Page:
Which is the right way to handle cookie banners. This is the worst way for all parties involved. To reiterate: even the website owners get a poisoned gift by receiving non-legally-valid consent, and the user waives all control over their personal rights without even knowing, how that might hurt him or her whenever this add-on allows some tracking cookies to be stored.
+ Visually, seems to work. (Legally, see above. Browser Cookies are not about cookies or computer science, but the actual subject matter is keeping others from knowing what kind of stigmatised interests or ridiculed condition you keep to yourself or a very limited audience. By not caring, you shoot yourself in the foot.)
+ The developer actually reads this and reacts to it.
Starting in December, this Addon will probably need to register as a "Personal Information Management Systems" (PIMS) in germany, to finally become legal. Let's hope that it won't be an extensive and thereby expensive certification. If @Kiko fails to do that, this app will still work ins legally gray area are finally become illegal in germany and should regionally be blocked to avoid anyone sueing Kiko or the end-users.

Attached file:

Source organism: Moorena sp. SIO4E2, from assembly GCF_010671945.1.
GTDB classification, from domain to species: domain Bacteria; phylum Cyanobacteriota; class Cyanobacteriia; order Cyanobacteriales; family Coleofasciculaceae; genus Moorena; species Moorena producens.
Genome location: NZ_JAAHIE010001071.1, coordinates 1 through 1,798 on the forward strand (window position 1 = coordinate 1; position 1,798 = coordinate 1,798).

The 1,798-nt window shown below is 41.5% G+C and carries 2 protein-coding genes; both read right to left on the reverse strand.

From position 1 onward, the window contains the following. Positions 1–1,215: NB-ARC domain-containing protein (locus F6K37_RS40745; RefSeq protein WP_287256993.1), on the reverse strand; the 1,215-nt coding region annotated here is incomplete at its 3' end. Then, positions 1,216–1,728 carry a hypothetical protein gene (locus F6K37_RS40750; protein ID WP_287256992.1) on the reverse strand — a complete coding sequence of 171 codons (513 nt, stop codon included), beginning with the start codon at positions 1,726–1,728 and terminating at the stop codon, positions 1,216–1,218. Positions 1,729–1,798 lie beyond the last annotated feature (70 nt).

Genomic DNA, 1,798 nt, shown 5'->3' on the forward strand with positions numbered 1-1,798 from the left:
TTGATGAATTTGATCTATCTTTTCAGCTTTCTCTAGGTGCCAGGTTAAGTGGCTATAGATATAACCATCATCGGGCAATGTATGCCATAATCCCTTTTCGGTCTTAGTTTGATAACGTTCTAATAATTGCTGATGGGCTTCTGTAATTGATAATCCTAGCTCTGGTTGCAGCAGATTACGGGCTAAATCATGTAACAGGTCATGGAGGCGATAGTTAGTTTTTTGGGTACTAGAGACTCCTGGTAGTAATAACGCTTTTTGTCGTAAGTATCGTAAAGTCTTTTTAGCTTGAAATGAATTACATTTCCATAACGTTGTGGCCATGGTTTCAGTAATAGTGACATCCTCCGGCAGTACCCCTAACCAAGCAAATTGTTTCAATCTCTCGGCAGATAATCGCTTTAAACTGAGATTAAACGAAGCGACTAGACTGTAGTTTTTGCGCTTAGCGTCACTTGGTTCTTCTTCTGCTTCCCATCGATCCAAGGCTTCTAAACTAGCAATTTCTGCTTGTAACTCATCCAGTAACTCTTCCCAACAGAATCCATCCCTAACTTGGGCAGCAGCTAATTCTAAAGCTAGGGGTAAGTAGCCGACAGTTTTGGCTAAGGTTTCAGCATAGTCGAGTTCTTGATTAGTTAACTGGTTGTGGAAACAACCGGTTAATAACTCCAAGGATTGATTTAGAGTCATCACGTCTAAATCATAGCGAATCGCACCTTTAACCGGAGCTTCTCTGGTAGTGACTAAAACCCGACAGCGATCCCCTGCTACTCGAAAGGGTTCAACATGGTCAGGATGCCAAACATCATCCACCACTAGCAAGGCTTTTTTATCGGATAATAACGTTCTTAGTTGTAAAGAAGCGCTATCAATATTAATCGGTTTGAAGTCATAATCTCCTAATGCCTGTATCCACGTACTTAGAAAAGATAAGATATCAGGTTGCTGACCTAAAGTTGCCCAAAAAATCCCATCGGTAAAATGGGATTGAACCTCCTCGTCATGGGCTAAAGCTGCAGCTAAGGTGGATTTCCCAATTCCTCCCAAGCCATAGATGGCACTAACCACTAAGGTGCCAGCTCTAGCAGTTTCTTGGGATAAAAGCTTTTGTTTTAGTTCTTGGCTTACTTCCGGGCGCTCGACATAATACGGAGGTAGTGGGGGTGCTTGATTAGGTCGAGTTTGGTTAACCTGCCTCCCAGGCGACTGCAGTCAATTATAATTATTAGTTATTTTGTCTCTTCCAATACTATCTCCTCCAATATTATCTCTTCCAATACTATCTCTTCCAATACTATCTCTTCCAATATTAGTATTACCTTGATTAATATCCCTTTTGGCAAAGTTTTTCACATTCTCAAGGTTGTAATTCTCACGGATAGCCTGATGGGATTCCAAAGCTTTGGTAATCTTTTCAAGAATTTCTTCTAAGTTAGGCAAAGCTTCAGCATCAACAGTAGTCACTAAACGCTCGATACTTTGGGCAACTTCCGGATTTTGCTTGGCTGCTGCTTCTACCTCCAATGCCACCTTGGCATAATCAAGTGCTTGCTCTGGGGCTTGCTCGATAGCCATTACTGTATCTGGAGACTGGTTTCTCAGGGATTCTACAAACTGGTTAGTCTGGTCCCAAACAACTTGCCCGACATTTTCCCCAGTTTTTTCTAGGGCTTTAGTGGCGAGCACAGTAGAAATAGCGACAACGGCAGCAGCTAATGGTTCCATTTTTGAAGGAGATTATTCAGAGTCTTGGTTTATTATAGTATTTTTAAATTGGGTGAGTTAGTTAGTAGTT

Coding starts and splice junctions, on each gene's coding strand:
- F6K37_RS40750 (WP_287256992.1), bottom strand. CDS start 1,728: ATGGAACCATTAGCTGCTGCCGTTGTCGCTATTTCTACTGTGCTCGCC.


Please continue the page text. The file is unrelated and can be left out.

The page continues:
The EUs info on that:
This might even of interest for power users or people who actually read EULAs.
Developer responseposted 7 months agoThe extension's name says it all - it's for people who don't care much about the consent the website will get, the data it will collect nor what it will do with that data. If you do care that much, it's probably not for you. You didn't rate how it does what it is for, but rather how you feel about the overall idea.
You were right about the somewhat poor description here on Mozilla though, I adjusted it. Thanks for that!
- by Firefox user 14698481, a year agoRated 3 out of 5The Cookies are just automatically beeing accepted and thats the reason why the warnings are not supposed to be shown